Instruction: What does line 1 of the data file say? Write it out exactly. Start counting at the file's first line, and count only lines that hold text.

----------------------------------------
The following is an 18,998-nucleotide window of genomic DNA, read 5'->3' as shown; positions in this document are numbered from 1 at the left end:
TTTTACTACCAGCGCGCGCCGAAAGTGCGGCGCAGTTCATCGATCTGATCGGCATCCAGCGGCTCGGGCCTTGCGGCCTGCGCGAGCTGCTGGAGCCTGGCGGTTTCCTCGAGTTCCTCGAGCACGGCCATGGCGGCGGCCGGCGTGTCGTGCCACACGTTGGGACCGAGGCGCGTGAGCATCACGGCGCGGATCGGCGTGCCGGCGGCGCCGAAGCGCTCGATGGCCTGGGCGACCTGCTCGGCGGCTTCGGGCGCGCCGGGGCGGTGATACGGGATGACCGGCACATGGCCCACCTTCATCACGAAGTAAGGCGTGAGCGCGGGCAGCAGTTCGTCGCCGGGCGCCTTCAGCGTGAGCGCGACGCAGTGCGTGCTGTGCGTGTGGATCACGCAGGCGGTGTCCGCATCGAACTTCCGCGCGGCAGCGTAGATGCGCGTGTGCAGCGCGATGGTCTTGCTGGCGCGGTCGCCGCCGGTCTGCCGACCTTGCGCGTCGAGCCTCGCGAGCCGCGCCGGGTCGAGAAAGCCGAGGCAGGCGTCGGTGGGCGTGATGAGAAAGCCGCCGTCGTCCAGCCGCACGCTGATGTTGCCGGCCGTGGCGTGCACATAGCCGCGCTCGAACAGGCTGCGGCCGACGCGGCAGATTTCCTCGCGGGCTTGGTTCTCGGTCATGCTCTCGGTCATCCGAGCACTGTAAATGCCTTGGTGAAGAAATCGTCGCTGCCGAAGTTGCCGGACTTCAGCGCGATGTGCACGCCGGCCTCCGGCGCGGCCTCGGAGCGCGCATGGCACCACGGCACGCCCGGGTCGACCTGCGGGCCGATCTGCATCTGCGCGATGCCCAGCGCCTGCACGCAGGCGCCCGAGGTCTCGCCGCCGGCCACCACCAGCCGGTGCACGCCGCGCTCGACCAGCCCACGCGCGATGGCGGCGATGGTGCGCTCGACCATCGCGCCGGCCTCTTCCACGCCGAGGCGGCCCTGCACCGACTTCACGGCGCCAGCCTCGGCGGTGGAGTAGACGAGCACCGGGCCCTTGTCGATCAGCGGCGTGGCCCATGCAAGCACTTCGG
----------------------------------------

The following is an 18,998-nucleotide window of genomic DNA, read 5'->3' as shown; positions in this document are numbered from 1 at the left end: